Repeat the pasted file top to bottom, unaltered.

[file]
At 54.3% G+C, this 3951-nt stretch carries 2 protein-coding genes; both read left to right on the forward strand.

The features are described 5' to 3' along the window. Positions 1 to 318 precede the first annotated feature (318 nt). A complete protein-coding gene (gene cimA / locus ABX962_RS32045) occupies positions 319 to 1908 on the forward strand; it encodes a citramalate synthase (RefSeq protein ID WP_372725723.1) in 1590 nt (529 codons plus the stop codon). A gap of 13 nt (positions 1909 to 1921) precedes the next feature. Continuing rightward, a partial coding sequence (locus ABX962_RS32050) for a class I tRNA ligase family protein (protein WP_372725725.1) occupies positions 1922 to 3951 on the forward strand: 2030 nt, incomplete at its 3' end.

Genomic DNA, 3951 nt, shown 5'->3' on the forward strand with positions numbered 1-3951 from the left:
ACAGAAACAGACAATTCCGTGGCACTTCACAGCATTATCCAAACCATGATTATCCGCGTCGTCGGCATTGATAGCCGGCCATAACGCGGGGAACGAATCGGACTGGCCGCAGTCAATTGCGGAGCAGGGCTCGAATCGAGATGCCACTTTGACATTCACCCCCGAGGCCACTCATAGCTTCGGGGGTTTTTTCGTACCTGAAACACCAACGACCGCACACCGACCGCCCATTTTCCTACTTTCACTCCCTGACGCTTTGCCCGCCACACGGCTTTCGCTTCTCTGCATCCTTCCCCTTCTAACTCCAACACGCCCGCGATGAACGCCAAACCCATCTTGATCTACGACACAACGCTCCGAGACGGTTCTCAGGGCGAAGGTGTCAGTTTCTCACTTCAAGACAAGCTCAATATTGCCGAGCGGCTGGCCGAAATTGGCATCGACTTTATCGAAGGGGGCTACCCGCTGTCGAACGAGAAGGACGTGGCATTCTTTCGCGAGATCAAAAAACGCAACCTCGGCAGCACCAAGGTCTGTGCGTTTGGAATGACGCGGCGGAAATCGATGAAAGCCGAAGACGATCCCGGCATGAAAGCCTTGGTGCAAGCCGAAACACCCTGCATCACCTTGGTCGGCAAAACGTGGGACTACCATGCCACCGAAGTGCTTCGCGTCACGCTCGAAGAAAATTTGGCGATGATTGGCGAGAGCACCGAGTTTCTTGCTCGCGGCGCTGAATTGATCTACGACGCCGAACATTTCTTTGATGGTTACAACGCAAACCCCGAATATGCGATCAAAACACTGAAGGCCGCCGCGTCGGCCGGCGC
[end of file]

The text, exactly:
At 54.3% G+C, this 3951-nt stretch carries 2 protein-coding genes; both read left to right on the forward strand.

The features are described 5' to 3' along the window. Positions 1 to 318 precede the first annotated feature (318 nt). A complete protein-coding gene (gene cimA / locus ABX962_RS32045) occupies positions 319 to 1908 on the forward strand; it encodes a citramalate synthase (RefSeq protein ID WP_372725723.1) in 1590 nt (529 codons plus the stop codon). A gap of 13 nt (positions 1909 to 1921) precedes the next feature. Continuing rightward, a partial coding sequence (locus ABX962_RS32050) for a class I tRNA ligase family protein (protein WP_372725725.1) occupies positions 1922 to 3951 on the forward strand: 2030 nt, incomplete at its 3' end.

Genomic DNA, 3951 nt, shown 5'->3' on the forward strand with positions numbered 1-3951 from the left:
ACAGAAACAGACAATTCCGTGGCACTTCACAGCATTATCCAAACCATGATTATCCGCGTCGTCGGCATTGATAGCCGGCCATAACGCGGGGAACGAATCGGACTGGCCGCAGTCAATTGCGGAGCAGGGCTCGAATCGAGATGCCACTTTGACATTCACCCCCGAGGCCACTCATAGCTTCGGGGGTTTTTTCGTACCTGAAACACCAACGACCGCACACCGACCGCCCATTTTCCTACTTTCACTCCCTGACGCTTTGCCCGCCACACGGCTTTCGCTTCTCTGCATCCTTCCCCTTCTAACTCCAACACGCCCGCGATGAACGCCAAACCCATCTTGATCTACGACACAACGCTCCGAGACGGTTCTCAGGGCGAAGGTGTCAGTTTCTCACTTCAAGACAAGCTCAATATTGCCGAGCGGCTGGCCGAAATTGGCATCGACTTTATCGAAGGGGGCTACCCGCTGTCGAACGAGAAGGACGTGGCATTCTTTCGCGAGATCAAAAAACGCAACCTCGGCAGCACCAAGGTCTGTGCGTTTGGAATGACGCGGCGGAAATCGATGAAAGCCGAAGACGATCCCGGCATGAAAGCCTTGGTGCAAGCCGAAACACCCTGCATCACCTTGGTCGGCAAAACGTGGGACTACCATGCCACCGAAGTGCTTCGCGTCACGCTCGAAGAAAATTTGGCGATGATTGGCGAGAGCACCGAGTTTCTTGCTCGCGGCGCTGAATTGATCTACGACGCCGAACATTTCTTTGATGGTTACAACGCAAACCCCGAATATGCGATCAAAACACTGAAGGCCGCCGCGTCGGCCGGCGC